Christian Crusaders’ bigoted Propaganda

Charnjit Singh Bal

Two UK Christian zealots, Ram Gidoomal, chairman of South Asian Concern, obviously a Hindu Convert to Christianity and Margaret Wardell, a former Inter-serve (Christian) missionary teamed up to co-author two books, ‘CHAPATIS FOR TEA' and its sequel ‘LIONS PRINCESSES GURUS REACHING YOUR SIKH NEIGHBOURS’, hereafter LIONS PRINCESSES GURUS. Both books are guides exhorting Christians to ingeniously persuade their irresolute Hindu and Sikh neighbours to Christianity.

The ‘LIONS PRINCESSES GURUS’ authors start off with, ‘When we thought of writing a book for Christians in Britain to help them reach out to Sikhs we first looked to see what was available. Except for a small book written for Canadian Christians by Raj Santosh, we drew a complete blank. There are plenty of secular publications about Sikhism but nothing for Christian man or woman who has Sikh neighbours and wants to share the love of Jesus with him’. LIONS PRINCESSES GURUS Page 7

‘We would especially like to thank those who read the first draft and made numerous helpful comments and suggestions. They include Alex Abraham, Julia Cameron, David Corfe, Rana Johal, Narinder Kang, Sunil Kapur, Sheila Kanwal, Narinder Mehat, Santosh Ninan, Sunil Raheja, Kuldip Rajo, Raj Santiosh, Basil Scott, Graham Stockton and Hillary Warner. Special thanks go to Suk Gill for supplying the material for chapter 2.’ Ibid, page 7

Apparently there are quite a number of Sikh and/or Hindu sounding names on the authors’ appreciation list. Presumably they are either Converts to Christianity or accomplices in aiding the devious Christian crusaders in the production of diabolical guide to convert vulnerable Sikhs to Christianity.

Zealotry at its Worst

‘This book aims to help Christians learn about the culture and religion of the Sikhs and to suggest ways of witnessing (evangelizing) to them. Some of them will certainly question or even oppose what you are doing. May we suggest this word from the Rev. Gordon Flyes of Emmanuel church, Wimbledon, (UK) given to us privately?’

"In what biblical sense do we conceive of God as Lord of history at this moment? He is the God who motivated white British missionaries to take the Good News of Jesus to the Indian subcontinent from 18th century onwards. Local people heard and believed the gospel and churches were established. Now, at the end of era of imperial British rule, considerable numbers of Asian people-through political and commercial considerations which seem to have no religious strands within them- have arrived and will achieve significant numerical growth. We clearly see God’s sovereignty in sending out missionaries and are comfortable with that, and even feel we should send more. But when God, the Lord of all history, acts sovereignly- and who else could arrange such a convoluted (twisted) turn of history such as brought Asians and, indeed, West Indians here?- We are uncomfortable and feel threatened. Yet what if God, as the decline of Western Christianity accelerates, proposes to switch the focus for His purposes from white British churches to Black and Asian Christian groups?"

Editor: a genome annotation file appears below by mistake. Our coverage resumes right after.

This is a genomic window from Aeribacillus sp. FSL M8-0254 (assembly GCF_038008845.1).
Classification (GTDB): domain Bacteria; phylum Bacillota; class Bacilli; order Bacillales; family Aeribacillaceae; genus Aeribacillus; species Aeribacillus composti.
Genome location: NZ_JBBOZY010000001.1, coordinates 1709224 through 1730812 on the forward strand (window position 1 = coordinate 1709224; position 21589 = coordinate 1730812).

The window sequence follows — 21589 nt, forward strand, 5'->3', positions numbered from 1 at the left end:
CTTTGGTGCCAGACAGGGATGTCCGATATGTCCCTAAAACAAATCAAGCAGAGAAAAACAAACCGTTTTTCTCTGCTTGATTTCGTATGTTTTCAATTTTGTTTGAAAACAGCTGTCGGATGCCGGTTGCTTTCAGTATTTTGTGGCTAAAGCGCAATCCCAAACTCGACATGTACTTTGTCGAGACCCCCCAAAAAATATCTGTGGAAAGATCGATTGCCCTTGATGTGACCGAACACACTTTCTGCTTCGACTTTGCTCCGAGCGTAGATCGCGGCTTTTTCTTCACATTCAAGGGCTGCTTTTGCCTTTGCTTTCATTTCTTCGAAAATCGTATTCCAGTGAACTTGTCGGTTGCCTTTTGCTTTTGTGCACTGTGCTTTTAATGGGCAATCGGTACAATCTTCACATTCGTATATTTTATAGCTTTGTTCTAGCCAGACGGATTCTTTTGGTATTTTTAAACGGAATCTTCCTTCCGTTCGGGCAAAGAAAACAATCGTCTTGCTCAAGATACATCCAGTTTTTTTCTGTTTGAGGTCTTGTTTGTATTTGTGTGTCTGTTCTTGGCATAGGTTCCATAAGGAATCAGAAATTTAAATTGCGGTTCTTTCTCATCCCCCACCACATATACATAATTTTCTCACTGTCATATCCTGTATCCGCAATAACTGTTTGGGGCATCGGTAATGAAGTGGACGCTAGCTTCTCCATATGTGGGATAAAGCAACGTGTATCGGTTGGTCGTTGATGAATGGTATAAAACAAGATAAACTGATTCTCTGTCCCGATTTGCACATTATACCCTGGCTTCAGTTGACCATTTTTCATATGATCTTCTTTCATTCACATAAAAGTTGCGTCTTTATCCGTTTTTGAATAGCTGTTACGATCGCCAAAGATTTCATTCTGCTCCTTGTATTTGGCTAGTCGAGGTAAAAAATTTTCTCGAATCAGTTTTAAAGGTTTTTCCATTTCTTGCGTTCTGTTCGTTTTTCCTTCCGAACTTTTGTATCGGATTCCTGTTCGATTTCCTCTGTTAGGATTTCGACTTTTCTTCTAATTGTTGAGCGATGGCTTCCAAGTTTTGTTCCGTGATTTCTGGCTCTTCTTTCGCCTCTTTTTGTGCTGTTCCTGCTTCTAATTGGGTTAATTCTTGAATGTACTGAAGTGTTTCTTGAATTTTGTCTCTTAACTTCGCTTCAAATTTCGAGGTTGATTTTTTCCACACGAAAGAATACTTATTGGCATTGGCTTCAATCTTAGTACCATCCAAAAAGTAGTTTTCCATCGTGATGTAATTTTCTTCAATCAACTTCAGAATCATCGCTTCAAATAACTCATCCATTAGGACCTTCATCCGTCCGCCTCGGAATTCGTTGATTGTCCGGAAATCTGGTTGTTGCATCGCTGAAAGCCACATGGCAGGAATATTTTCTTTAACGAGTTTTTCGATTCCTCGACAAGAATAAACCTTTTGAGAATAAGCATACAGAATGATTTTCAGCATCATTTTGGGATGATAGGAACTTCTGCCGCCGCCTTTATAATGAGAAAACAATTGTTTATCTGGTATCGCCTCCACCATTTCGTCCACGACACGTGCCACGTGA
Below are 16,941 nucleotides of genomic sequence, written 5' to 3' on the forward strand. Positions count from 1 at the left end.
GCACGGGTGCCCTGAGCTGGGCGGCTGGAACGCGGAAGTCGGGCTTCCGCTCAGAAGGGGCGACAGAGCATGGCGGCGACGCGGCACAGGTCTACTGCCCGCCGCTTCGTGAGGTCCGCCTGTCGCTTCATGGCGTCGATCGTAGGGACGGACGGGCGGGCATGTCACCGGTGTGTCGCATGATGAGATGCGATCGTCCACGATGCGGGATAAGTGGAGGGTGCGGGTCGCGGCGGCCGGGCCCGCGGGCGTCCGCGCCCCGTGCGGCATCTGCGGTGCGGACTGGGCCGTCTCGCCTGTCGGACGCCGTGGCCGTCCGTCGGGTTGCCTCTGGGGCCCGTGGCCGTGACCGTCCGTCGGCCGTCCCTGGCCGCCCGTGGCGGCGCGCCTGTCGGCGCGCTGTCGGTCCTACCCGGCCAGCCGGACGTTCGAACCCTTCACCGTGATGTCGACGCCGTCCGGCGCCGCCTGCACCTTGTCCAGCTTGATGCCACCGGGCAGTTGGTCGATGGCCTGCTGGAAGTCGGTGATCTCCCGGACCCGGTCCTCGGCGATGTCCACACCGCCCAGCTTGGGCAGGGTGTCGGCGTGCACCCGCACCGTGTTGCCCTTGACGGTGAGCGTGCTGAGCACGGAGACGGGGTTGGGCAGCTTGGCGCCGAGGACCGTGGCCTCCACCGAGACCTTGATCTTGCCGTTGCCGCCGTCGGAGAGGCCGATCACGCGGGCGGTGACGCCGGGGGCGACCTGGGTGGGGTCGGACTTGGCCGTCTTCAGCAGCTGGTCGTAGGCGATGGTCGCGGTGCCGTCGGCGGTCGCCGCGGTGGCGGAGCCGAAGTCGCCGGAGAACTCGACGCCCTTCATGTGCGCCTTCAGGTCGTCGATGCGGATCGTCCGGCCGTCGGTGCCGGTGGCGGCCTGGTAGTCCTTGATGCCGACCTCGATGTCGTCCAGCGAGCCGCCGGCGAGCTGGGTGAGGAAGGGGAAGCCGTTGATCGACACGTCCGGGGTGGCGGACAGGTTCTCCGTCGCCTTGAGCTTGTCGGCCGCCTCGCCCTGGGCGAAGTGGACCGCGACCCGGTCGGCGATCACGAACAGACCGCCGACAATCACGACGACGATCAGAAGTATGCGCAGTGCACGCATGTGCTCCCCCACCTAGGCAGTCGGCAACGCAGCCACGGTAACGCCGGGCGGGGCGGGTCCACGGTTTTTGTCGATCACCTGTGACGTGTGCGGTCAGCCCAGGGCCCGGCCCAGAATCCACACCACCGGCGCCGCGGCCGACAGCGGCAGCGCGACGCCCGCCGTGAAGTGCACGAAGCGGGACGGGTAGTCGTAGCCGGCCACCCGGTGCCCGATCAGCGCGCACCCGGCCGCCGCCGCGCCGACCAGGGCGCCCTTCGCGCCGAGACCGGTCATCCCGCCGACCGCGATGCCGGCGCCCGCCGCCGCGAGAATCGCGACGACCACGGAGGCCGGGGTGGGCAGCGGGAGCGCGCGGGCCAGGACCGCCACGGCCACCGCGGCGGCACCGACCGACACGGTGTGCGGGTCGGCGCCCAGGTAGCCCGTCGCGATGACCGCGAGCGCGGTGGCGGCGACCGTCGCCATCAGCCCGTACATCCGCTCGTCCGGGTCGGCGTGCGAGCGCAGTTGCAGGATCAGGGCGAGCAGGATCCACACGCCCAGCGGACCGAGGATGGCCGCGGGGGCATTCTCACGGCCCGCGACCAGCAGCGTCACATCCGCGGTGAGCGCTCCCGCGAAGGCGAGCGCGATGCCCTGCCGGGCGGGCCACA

‘Most towns in Britain have few Sikh inhabitants; the large cities have thousands. Who will tell them of Jesus if not their Christian neighbours?’ Lions Princesses Gurus, p. 10

‘Christians who live in areas where there are Sikhs should be leaning how to understand and relate to them. Above all they should be concerned to witness (evangelize) to them. Ibid, page. 17

‘One matter of crucial importance is that Sikhs believe there are many ways to God. So talking will not persuade them that Jesus is unique. However explaining gospel is not doomed to failure; that would be to reckon without Holy Spirit. He has the power to change hearts from within. Pray he will do so. The stories in this book of Sikhs who have come to Christ are powerful illustrations of that.’ Ibid, page 18

Sham Friendship

Revealing their sinister plan to lure the wavering Sikhs to Christianity the wily authors advise the Christian (foot-soldier) proselytizers,

"The Sikhs are friendly, outgoing people and will welcome a chance to get to know you. Take courage. Make your first approach one of simple friendship and you may well build up warm relationship in which you can share your faith later." Ibid, page 19

"The only way to share the gospel with Sikhs is to get to know one or two on personal level. These will usually be neighbours or work colleagues." Page 22 "And when you really get to know them you will be able to share the gospel in a relaxed atmosphere." Ibid, page 24

Cautionary Words

Sly Gidoomal and Wardell caution Christian proselytizers not to emphasize grounds common to the Sikhism and Christianity and not to skip the differences lest the targeted Sikhs realize there is no need to abandon their religion and convert to Christianity.

‘Some Christians from a Sikh background feel that the phrase True Guru refers to God himself and that we can point Jesus as its fulfillment. There are many parallels between the qualities ascribed to the true Guru in the Granth and those ascribed to Jesus Christ in the Bible. However there are also differences and we should not skate over (skip) these in order to make Christian teaching more acceptable to Sikhs. If we do that they may feel that Sikhism has everything and they do not need Jesus.’ Ibid, page 140